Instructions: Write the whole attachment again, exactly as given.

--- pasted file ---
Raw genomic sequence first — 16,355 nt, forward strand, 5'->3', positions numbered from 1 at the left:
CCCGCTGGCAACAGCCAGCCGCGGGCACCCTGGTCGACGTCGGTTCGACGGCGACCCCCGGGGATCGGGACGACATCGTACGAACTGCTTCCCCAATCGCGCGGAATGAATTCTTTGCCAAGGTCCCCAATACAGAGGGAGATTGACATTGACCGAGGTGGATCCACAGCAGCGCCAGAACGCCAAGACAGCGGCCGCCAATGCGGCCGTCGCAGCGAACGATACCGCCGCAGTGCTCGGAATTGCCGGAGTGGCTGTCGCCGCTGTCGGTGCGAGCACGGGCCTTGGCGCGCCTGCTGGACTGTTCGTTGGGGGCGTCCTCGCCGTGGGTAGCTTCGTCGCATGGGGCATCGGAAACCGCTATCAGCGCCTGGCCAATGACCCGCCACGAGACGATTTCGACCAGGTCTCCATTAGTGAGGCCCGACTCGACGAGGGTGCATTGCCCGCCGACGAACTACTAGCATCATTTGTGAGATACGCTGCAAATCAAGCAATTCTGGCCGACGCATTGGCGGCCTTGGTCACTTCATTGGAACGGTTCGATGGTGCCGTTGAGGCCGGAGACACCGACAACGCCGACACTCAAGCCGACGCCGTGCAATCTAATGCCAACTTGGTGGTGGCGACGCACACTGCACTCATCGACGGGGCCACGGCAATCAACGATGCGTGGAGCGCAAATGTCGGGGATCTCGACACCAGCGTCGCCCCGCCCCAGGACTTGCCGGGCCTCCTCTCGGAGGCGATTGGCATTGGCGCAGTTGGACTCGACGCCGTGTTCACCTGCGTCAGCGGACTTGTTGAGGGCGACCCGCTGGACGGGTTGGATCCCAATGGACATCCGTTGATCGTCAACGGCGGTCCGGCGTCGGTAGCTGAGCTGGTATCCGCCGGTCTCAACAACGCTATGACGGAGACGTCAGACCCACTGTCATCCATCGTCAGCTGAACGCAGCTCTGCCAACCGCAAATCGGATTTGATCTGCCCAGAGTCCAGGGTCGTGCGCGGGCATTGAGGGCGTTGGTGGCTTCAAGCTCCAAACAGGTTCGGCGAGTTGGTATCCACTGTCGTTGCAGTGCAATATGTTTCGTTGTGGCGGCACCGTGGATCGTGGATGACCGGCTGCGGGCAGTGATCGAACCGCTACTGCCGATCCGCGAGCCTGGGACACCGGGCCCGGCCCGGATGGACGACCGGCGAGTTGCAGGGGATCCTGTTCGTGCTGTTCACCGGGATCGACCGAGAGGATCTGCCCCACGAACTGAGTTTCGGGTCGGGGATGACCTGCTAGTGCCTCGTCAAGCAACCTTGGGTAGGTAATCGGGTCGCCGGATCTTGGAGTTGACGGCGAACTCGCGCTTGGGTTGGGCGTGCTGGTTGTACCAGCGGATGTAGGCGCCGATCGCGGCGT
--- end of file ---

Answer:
Raw genomic sequence first — 16,355 nt, forward strand, 5'->3', positions numbered from 1 at the left:
CCCGCTGGCAACAGCCAGCCGCGGGCACCCTGGTCGACGTCGGTTCGACGGCGACCCCCGGGGATCGGGACGACATCGTACGAACTGCTTCCCCAATCGCGCGGAATGAATTCTTTGCCAAGGTCCCCAATACAGAGGGAGATTGACATTGACCGAGGTGGATCCACAGCAGCGCCAGAACGCCAAGACAGCGGCCGCCAATGCGGCCGTCGCAGCGAACGATACCGCCGCAGTGCTCGGAATTGCCGGAGTGGCTGTCGCCGCTGTCGGTGCGAGCACGGGCCTTGGCGCGCCTGCTGGACTGTTCGTTGGGGGCGTCCTCGCCGTGGGTAGCTTCGTCGCATGGGGCATCGGAAACCGCTATCAGCGCCTGGCCAATGACCCGCCACGAGACGATTTCGACCAGGTCTCCATTAGTGAGGCCCGACTCGACGAGGGTGCATTGCCCGCCGACGAACTACTAGCATCATTTGTGAGATACGCTGCAAATCAAGCAATTCTGGCCGACGCATTGGCGGCCTTGGTCACTTCATTGGAACGGTTCGATGGTGCCGTTGAGGCCGGAGACACCGACAACGCCGACACTCAAGCCGACGCCGTGCAATCTAATGCCAACTTGGTGGTGGCGACGCACACTGCACTCATCGACGGGGCCACGGCAATCAACGATGCGTGGAGCGCAAATGTCGGGGATCTCGACACCAGCGTCGCCCCGCCCCAGGACTTGCCGGGCCTCCTCTCGGAGGCGATTGGCATTGGCGCAGTTGGACTCGACGCCGTGTTCACCTGCGTCAGCGGACTTGTTGAGGGCGACCCGCTGGACGGGTTGGATCCCAATGGACATCCGTTGATCGTCAACGGCGGTCCGGCGTCGGTAGCTGAGCTGGTATCCGCCGGTCTCAACAACGCTATGACGGAGACGTCAGACCCACTGTCATCCATCGTCAGCTGAACGCAGCTCTGCCAACCGCAAATCGGATTTGATCTGCCCAGAGTCCAGGGTCGTGCGCGGGCATTGAGGGCGTTGGTGGCTTCAAGCTCCAAACAGGTTCGGCGAGTTGGTATCCACTGTCGTTGCAGTGCAATATGTTTCGTTGTGGCGGCACCGTGGATCGTGGATGACCGGCTGCGGGCAGTGATCGAACCGCTACTGCCGATCCGCGAGCCTGGGACACCGGGCCCGGCCCGGATGGACGACCGGCGAGTTGCAGGGGATCCTGTTCGTGCTGTTCACCGGGATCGACCGAGAGGATCTGCCCCACGAACTGAGTTTCGGGTCGGGGATGACCTGCTAGTGCCTCGTCAAGCAACCTTGGGTAGGTAATCGGGTCGCCGGATCTTGGAGTTGACGGCGAACTCGCGCTTGGGTTGGGCGTGCTGGTTGTACCAGCGGATGTAGGCGCCGATCGCGGCGT